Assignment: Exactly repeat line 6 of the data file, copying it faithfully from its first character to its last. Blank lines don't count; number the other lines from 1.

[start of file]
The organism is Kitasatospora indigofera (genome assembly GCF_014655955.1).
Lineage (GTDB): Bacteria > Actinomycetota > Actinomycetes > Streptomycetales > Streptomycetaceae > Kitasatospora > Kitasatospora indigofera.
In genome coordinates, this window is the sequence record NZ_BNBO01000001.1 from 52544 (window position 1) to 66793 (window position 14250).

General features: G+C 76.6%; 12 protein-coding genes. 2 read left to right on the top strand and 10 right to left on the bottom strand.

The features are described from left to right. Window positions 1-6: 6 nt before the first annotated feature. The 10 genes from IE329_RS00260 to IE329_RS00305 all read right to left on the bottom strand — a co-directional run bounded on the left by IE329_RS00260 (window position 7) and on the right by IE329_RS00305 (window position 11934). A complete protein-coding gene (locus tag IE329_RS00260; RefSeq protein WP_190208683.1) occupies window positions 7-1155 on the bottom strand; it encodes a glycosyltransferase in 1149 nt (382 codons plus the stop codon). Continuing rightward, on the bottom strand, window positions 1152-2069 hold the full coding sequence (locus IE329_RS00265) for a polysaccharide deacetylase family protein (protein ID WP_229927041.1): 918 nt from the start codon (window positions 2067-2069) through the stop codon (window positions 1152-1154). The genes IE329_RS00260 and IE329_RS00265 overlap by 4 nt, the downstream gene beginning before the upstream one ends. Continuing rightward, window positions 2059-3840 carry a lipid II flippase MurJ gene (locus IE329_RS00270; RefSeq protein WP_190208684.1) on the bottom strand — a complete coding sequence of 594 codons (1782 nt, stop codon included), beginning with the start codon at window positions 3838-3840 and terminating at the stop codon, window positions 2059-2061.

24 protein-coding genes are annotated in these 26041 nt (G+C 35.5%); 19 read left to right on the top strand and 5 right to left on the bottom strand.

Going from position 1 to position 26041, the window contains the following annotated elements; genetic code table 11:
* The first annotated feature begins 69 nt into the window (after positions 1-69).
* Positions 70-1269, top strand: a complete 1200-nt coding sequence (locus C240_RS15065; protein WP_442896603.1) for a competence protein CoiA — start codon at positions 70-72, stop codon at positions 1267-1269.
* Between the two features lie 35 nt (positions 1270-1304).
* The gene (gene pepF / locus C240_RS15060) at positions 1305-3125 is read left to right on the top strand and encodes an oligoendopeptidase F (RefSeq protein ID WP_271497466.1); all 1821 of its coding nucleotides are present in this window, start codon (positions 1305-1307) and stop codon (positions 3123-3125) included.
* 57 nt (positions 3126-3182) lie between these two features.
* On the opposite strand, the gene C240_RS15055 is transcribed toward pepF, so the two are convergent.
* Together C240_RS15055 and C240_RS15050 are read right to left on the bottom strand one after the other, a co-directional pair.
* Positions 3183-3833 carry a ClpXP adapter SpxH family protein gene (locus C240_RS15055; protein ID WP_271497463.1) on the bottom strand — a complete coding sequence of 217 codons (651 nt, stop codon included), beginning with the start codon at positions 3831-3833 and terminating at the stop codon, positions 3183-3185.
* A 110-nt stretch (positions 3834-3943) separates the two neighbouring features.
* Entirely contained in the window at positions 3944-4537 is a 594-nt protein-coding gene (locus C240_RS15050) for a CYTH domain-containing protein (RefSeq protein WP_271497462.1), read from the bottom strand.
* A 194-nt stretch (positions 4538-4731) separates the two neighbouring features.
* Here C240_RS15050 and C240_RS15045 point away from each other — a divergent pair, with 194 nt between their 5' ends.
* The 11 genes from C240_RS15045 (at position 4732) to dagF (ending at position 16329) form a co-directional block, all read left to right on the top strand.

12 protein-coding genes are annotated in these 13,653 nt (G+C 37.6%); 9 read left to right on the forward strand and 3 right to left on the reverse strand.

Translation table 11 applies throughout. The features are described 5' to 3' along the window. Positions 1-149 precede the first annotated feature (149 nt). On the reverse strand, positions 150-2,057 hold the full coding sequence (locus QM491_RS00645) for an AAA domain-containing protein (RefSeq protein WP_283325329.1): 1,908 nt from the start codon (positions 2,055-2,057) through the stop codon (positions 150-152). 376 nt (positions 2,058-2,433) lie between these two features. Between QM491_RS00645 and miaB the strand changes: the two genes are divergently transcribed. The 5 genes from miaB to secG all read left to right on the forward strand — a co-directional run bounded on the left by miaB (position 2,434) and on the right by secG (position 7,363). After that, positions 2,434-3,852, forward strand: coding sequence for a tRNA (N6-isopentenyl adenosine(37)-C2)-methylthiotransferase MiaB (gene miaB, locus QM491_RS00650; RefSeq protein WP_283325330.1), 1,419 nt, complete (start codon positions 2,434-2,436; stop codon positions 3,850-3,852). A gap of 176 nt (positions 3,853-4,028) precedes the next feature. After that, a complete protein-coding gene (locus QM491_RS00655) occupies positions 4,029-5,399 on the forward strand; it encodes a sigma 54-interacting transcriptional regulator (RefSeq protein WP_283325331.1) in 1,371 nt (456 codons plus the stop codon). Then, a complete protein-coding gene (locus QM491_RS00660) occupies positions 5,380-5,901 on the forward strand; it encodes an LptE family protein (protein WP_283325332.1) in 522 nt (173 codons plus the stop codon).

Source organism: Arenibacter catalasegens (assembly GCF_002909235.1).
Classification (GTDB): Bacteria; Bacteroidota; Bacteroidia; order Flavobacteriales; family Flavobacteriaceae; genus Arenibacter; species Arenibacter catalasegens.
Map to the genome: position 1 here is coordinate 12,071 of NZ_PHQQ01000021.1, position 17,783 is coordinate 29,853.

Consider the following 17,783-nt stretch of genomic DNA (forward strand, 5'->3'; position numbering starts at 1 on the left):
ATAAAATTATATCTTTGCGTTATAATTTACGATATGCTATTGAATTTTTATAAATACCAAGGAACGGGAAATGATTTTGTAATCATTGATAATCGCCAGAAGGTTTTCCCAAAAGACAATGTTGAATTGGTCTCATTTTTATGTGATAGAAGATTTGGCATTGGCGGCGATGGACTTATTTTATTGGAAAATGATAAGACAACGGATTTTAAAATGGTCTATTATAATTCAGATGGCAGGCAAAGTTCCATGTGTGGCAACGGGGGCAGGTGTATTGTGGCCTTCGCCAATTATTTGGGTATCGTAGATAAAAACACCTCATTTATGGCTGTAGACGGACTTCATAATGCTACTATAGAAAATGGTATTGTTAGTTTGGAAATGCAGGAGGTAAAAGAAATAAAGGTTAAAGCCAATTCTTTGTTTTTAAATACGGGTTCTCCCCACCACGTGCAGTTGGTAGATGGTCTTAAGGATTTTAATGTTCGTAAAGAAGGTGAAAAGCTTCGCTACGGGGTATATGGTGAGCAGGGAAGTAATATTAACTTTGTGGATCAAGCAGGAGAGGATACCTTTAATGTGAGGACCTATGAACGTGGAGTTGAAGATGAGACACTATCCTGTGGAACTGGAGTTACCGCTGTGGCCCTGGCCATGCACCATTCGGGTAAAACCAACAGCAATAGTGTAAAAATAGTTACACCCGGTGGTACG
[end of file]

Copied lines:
24 protein-coding genes are annotated in these 26041 nt (G+C 35.5%); 19 read left to right on the top strand and 5 right to left on the bottom strand.